6 09 2009

I am battling with technology and my camera. Uploading photos has become incredibly tedious, although I think I’ve hit on a good size. Due to the learning curve, I’m behind on my blog.

Also, I had hundreds of photos to go through. I take too many, but that’s better than not taking enough, right?

Anyway, a couple of weeks ago two of my best friends took me on a cruise for my birthday.

You read that right.

A cruise.

I have such great friends.

We headed out on a Thursday morning, the early sun only just starting to clear the tops of the tall buildings.


Remember this. There will be a quiz later.


Down on the pier, it was fairly quiet. None of the restaurants were open yet.


I think this might be my favorite photo of the day.


The sky was too hazy to get a really good color, but I liked all the closed umbrellas.


Here are my two beautiful friends, Amie and Tami, making jokes about the paparazzi. (I told them I was just trying to check my exposure.)


My ticket!


We rode a bus to our starting point. I couldn’t help taking a picture (albeit a poor one) of the Space Needle. It’s Seattle’s mascot. In fact, I think if you took a picture of the Seattle skyline without the Space Needle, no one would know what city it was. This is the northeast view. We went all the way around and ended up on the southwest side. 


Our tour guide, John Erik (a theater and Shakespeare major), gave us all sorts of interesting facts about the buildings and bridges we passed. He was a little bit annoying, but his informativeness (is that a word?) outweighed that. I also found it funny that our captain, Christi, called him John Erik a couple of times and then slipped a Chris Erik in there. Double names are so confusing!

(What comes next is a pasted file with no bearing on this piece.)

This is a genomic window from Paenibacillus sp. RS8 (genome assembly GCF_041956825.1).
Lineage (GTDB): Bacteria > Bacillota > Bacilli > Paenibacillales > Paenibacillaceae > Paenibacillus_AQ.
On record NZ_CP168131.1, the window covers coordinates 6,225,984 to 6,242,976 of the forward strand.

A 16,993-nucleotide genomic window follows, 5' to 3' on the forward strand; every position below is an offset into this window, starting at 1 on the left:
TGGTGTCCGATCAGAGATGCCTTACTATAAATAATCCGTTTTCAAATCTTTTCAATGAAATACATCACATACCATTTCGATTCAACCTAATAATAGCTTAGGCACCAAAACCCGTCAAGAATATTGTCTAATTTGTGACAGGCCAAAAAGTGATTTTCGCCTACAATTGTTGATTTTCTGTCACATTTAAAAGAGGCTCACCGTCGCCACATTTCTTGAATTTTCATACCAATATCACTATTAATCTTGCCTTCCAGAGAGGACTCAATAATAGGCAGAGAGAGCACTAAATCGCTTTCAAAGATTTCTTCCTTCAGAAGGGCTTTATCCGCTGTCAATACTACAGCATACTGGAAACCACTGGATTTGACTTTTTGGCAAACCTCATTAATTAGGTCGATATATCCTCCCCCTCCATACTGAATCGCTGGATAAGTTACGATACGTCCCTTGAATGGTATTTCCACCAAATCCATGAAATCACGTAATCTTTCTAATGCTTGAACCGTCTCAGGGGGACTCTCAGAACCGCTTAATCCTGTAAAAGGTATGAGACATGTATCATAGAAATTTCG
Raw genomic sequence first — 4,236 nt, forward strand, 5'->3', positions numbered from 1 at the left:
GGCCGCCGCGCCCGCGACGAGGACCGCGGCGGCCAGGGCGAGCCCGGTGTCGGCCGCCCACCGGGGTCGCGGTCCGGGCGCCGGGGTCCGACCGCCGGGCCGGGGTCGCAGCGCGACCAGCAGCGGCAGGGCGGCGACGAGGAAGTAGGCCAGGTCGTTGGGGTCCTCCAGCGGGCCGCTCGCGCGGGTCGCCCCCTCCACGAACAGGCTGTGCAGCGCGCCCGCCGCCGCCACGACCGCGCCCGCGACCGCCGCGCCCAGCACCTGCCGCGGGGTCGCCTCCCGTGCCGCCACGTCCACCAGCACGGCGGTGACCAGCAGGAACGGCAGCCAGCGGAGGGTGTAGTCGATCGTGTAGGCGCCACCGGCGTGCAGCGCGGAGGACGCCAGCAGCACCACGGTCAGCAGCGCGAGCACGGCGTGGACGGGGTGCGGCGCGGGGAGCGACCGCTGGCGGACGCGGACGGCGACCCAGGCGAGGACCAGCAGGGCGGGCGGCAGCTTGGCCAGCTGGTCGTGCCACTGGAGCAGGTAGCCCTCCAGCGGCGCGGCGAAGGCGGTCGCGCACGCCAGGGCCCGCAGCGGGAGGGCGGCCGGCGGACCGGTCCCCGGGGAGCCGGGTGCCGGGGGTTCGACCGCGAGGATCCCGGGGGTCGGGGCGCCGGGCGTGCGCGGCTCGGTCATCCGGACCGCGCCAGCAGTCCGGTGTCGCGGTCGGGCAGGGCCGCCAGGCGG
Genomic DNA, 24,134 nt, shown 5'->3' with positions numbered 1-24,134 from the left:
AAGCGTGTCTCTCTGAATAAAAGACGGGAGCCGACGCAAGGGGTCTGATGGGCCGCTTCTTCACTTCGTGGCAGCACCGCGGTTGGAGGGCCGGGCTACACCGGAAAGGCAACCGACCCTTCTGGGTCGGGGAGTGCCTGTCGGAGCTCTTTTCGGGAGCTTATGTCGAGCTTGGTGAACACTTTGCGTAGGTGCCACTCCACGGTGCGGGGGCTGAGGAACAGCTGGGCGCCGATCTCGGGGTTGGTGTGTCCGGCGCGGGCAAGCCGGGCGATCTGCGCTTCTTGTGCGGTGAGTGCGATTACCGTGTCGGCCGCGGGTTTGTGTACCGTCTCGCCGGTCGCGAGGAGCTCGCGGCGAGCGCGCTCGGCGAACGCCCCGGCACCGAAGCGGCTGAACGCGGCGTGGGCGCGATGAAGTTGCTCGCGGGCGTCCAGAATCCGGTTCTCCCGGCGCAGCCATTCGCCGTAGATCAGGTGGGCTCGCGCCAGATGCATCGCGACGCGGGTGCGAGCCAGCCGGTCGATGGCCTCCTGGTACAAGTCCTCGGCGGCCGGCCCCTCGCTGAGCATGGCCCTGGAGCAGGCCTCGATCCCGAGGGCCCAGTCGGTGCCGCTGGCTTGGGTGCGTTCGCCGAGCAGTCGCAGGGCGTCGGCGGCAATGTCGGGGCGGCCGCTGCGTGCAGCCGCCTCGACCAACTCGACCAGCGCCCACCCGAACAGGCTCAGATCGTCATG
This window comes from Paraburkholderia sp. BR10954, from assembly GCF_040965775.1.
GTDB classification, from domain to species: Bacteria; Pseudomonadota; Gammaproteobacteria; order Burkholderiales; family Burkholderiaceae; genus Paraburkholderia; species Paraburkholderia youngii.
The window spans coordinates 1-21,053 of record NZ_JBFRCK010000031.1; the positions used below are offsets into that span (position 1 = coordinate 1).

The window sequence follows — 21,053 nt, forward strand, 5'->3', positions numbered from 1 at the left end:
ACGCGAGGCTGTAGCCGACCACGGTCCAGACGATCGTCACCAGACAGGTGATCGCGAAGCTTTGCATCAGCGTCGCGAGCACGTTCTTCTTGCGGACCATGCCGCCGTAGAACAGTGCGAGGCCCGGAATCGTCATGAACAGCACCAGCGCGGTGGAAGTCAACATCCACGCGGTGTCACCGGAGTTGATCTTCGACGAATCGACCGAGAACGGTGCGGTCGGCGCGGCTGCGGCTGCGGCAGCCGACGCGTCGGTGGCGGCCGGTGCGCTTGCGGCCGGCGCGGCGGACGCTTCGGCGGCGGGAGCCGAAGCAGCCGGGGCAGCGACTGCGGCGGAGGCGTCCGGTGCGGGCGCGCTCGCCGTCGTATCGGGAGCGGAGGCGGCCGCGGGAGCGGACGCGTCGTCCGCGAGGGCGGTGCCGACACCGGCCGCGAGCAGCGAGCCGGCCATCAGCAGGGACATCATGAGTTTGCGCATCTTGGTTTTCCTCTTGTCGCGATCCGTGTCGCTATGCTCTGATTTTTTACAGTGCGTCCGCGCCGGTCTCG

I took many, many bridge pictures, but I won’t foist even half of them on you. There’s just something about a bridge that completely fascinates me.


There were lots of corporations right along the water. I can’t even imagine the worth of their real estate.


Real live tugboats.


The name of our ship. I got a lot of mileage out of that. (And the jokes never got old, either.)


This is a reflection of the three of us when we went through the lock. It makes me wish I would have spent the $10 for the cheesy photo they took of us before we started. At least you could see us in that one. Hindsight . . .


This is our boat, with the lock closing behind us. Look how high we are compared to the railing.


Now look at the railing. It’s ingenious. We went from a freshwater lake (Lake Elliot, I believe) to the salt water of the Puget Sound.


Coming around the horn . . .

There’s definitely a different smell on the ocean, and the water even frothed differently. As we went past this wooded spot, John Erik pointed out the various places where landslides have crashed homes onto the rocks below. I only had my short lens, though, so I didn’t get any pictures.


Again, the Space Needle . . .


And another. (I think this is its best side.)


That little building on the far right was built around the turn of the century, and it was the tallest building in the Seattle skyline until the 60s. That’s a lot of construction over the past 50 years.


The building in the middle (formerly known as the Washington Mutual Building; I’m not sure if it’s still called that or not, and John Erik didn’t say) has been voted the “nicest looking skyscraper” in Seattle for several years running. (Raise your hand if you knew buildings had beauty contests. Not me.)

We spent about 2 1/2 hours on the boat, and it was completely lovely. The perfect day for a cruise.


Afterwards, we ate here, where I had the best pizza of my life, I think. Incidentally, we also had a great view of this from the balcony:


I couldn’t tell you which side this is.

I’m all for iconic, but its omnipresence is almost a little creepy.